Ramon y Cajal was actually a provocative figure who wanted to be an artist, something that his father, a reputable anatomy teacher, had forbidden him to do. Thus, Ramon y Cajal spent much of his childhood testing the limits of authority, creating a mess here and there, so much so that he was in jailed at the age of eleven for destroying his neighbor’s yard gate using a homemade cannon. At this point, we couldn’t agree more with Jung – indeed, there is something of imaginative in the life of a scientist!
But, so much creativity paid off because, in the end, he got the best of the two worlds – not only he won a Nobel Prize, as his drawings were also published, and regarded as an outstanding contribution to the arts and science.
What was very innovative in the practice of Ramon y Cajal is that he used drawing to produce a similar effect to the contemporary MRI (magnetic resonance imaging) techniques. By that time (late nineteenth century), biomedical imaging techniques were not available, nor was photography, so Ramon y Cajal took advantage of the staining technique developed by his peer Camillo Golgi (Italy, 1843), a physician and pathologist. This technique consisted of analyzing the nerve cells with their highlighted branched dendrites and axon, which could be clearly visualized against a yellow background.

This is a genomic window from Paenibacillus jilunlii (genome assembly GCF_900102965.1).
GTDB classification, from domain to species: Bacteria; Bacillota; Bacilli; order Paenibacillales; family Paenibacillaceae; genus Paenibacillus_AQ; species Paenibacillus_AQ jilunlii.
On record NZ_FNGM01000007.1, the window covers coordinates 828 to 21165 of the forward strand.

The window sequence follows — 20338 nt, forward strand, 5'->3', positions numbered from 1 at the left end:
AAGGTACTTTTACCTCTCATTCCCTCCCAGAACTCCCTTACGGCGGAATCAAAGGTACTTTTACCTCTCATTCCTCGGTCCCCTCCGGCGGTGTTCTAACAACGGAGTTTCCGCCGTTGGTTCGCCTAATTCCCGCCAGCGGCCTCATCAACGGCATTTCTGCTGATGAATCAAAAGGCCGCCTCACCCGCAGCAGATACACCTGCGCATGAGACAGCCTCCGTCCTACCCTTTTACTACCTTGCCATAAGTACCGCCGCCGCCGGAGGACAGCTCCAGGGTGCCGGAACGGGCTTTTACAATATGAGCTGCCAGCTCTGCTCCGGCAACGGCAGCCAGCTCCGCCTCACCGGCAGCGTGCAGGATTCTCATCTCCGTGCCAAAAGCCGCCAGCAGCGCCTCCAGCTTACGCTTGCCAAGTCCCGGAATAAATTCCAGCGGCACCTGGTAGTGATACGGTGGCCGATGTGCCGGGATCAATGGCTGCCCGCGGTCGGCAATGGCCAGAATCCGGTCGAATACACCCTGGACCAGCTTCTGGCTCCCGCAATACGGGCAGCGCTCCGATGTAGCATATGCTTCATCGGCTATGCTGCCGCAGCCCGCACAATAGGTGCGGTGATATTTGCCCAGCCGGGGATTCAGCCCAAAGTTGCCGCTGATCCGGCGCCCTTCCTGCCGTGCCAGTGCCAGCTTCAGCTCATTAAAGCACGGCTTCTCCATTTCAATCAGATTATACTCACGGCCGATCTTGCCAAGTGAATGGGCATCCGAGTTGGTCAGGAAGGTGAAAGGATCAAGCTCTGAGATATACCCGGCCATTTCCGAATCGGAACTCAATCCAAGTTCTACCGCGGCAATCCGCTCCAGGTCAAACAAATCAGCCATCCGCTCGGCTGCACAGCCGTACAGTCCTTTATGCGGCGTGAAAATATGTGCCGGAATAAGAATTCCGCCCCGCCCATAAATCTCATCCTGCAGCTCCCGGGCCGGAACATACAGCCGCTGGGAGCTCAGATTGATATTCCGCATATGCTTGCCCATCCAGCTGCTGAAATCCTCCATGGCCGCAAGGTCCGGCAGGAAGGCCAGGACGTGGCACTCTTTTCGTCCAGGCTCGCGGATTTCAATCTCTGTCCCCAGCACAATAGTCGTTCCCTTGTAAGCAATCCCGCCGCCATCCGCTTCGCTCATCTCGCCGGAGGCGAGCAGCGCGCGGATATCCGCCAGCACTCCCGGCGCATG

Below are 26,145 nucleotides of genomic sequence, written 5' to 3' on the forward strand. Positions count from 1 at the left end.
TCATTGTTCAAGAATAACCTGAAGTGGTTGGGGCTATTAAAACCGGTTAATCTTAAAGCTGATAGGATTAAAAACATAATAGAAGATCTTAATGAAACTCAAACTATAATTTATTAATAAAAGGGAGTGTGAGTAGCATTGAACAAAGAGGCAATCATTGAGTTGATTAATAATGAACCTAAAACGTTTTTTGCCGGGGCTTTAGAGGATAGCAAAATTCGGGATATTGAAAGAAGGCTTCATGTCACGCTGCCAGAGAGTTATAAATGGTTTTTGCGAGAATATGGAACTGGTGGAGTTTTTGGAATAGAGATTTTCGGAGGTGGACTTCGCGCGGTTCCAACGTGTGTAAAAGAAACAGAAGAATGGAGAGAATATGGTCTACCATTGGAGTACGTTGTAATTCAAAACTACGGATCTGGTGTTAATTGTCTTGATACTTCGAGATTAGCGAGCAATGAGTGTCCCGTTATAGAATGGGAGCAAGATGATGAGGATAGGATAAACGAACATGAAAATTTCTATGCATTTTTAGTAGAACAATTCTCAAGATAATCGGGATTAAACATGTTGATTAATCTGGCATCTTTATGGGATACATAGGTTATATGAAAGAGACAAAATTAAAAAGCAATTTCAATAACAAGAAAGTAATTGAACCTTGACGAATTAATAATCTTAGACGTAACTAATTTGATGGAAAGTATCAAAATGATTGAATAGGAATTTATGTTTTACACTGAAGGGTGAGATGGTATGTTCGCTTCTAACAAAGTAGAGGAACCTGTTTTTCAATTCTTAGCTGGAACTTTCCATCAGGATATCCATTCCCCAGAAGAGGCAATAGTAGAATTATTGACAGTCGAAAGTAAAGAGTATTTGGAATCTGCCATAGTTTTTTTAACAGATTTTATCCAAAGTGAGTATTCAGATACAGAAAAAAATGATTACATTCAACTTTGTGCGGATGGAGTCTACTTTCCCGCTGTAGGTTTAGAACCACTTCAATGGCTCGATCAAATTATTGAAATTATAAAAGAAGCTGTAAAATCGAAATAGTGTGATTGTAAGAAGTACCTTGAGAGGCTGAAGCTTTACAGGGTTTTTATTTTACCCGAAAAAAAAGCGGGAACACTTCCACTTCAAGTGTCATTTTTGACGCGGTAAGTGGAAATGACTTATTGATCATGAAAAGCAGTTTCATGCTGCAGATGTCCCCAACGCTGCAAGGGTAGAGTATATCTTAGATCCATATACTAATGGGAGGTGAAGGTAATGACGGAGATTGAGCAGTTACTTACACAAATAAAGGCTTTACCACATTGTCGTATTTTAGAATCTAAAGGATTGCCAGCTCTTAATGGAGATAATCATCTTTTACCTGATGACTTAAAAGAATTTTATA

Ramon y Cajal then spent hours observing brain tissues through the microscope and recording the findings with drawings made with pen and ink. The prodigious drawings, which are as beautiful as they are truthful – can be seen as the ancestors of the contemporary MRI techniques, used nowadays to scan the brain.
But what is the importance of those drawings to science? It was through drawing that he understood that the neurones were individual cells – each of them conducted impulses in a single direction, from dendrite to axon. This achievement – the neurones doctrine – was a remarkable contribution to neuroscience.